Defending a one-second lead over fellow Australian cycling star Cadel Evans was a ride in the park for Simon Gerrans at the Tour Down Under.
As German sprint ace Andre Greipel (Lotto-Belisol) won his 16th Tour stage at Rymill Park outside the Adelaide city centre, Gerrans became the Tour’s first three-time champion.
Gerrans and his powerful Orica-GreenEDGE team were never threatened on Australia Day in the sixth and final stage, despite the minuscule lead and high quality of the opposition.
Italian Diego Ulissi (Lampre) started the stage only five seconds behind in third place, and was probably more of a threat than Evans (BMC), but there were no changes to the top of the overall standings.
This is becoming a habit: two years ago, Gerrans was level on time with Spaniard Alejandro Valverde going into the last stage and won on a countback.
“Until I crossed the line, I suspected that Diego Ulissi would try and do something, but it went all right,” said Gerrans, who first won the Tour in 2006.
“I’ve got my third Tour Down Under win thanks to an outstanding team.”
Gerrans has also repeated his Tour-Australian road championship double from two years ago.
His title duel with Evans capped the best Tour in race history.
Sunday’s Adelaide street race attracted a crowd of 115,000 for a race total of 766,000, just less than the record set when Lance Armstrong raced in 2009-11.
For all the potential drama of the one-second time difference, Sunday was the only anticlimactic moment of the Tour.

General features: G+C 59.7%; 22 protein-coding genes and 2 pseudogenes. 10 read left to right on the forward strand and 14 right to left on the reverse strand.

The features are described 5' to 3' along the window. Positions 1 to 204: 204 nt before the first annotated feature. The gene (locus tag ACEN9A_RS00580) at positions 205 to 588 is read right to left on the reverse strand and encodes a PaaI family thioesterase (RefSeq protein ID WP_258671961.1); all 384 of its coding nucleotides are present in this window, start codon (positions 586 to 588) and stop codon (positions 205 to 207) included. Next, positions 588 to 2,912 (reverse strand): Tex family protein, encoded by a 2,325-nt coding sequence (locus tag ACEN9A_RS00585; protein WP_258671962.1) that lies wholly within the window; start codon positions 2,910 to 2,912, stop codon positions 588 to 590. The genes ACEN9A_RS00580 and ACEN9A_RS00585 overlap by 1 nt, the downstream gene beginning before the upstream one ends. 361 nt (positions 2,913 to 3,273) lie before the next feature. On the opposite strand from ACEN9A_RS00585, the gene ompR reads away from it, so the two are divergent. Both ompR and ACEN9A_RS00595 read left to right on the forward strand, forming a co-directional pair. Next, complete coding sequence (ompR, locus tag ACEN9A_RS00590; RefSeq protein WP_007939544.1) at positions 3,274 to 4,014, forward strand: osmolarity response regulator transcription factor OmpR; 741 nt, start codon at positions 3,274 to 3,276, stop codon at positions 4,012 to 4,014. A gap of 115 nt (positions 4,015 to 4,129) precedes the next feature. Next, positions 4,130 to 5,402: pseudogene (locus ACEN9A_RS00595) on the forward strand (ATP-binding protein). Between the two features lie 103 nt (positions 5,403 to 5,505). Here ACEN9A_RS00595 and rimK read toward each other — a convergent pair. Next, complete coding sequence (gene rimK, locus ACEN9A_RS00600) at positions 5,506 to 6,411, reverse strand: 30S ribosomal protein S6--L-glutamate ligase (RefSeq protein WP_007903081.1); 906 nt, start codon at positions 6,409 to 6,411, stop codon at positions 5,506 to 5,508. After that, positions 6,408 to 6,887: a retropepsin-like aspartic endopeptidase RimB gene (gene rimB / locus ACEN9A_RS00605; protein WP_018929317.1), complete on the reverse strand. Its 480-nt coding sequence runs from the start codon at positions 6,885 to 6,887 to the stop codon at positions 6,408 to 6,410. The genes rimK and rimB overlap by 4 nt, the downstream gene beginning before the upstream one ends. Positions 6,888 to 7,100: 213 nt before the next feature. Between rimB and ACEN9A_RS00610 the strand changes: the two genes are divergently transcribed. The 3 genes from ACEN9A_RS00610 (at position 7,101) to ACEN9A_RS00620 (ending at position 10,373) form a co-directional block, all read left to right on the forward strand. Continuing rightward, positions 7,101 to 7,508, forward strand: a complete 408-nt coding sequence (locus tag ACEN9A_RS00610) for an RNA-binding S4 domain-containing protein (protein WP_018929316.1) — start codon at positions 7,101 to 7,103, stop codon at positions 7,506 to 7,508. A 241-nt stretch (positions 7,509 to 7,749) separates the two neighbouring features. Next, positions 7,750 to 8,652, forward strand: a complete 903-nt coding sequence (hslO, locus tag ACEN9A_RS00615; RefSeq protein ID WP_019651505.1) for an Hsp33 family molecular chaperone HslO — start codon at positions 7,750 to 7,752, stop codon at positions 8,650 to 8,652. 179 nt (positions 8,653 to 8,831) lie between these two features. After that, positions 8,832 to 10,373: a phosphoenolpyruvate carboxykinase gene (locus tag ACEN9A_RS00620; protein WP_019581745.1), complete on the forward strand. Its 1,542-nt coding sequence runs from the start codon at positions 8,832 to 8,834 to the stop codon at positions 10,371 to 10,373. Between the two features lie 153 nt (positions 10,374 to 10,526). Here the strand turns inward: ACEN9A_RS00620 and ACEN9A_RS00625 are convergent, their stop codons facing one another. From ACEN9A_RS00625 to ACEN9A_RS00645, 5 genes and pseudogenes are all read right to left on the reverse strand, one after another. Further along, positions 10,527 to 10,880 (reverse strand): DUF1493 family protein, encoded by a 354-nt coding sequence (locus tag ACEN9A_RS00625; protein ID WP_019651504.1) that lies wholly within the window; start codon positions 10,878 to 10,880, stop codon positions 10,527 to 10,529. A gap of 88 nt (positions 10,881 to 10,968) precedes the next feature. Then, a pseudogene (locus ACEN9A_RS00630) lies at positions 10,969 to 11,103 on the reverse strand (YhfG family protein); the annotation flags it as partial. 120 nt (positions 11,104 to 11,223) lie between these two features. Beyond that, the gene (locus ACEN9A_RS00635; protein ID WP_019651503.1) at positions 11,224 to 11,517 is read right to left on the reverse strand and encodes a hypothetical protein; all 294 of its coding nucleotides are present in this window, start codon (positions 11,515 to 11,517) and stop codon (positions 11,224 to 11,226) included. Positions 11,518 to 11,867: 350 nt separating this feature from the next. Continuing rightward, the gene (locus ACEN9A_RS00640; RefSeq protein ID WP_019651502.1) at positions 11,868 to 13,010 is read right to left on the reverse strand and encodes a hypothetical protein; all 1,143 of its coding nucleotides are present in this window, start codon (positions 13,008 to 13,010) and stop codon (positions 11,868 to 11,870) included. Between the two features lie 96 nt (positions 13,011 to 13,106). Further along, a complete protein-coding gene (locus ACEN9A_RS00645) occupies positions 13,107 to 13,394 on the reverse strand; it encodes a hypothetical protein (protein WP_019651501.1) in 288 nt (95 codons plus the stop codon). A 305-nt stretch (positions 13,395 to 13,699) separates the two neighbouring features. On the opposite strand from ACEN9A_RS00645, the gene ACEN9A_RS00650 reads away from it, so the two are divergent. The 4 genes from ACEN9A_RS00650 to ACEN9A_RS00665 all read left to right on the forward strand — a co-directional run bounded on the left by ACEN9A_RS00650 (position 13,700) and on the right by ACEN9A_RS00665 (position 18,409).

Once a three-man break took the time bonuses at the two intermediate sprints, Gerrans was safe.
As expected, Evans and Ulissi were not fast enough to gain time bonuses by finishing the stage in the top three.
Gerrans (11th), Ulissi (23rd) and Evans (24th) finished the stage on the same time as Greipel.
There were big expectations surrounding Gerrans, Evans (BMC) and fellow Australian star Richie Porte after their epic duel this month at the road nationals.
The trio duly delivered.
Gerrans won stage one and then lost the lead on stage three when Evans soloed to victory in probably the best individual ride in Tour history.
Greipel won stage four, then Porte soloed to victory on Saturday in the Queen stage at Willunga, where Gerrans regained the lead from Evans.
After two inconsistent years, Evans has made a great start to the year before his major goal, the Giro d’Italia.
“Of course we would prefer to win,” Evans said. “That’s what we are hard-wired to do, but to be second by one second shows we are starting to work towards May.”
Porte, who will ride the Giro and the Tour de France in July, was also content.
“Its a little bit disappointing to be fourth, so close to the podium, but to win the Wilunga stage makes up for that,” he said.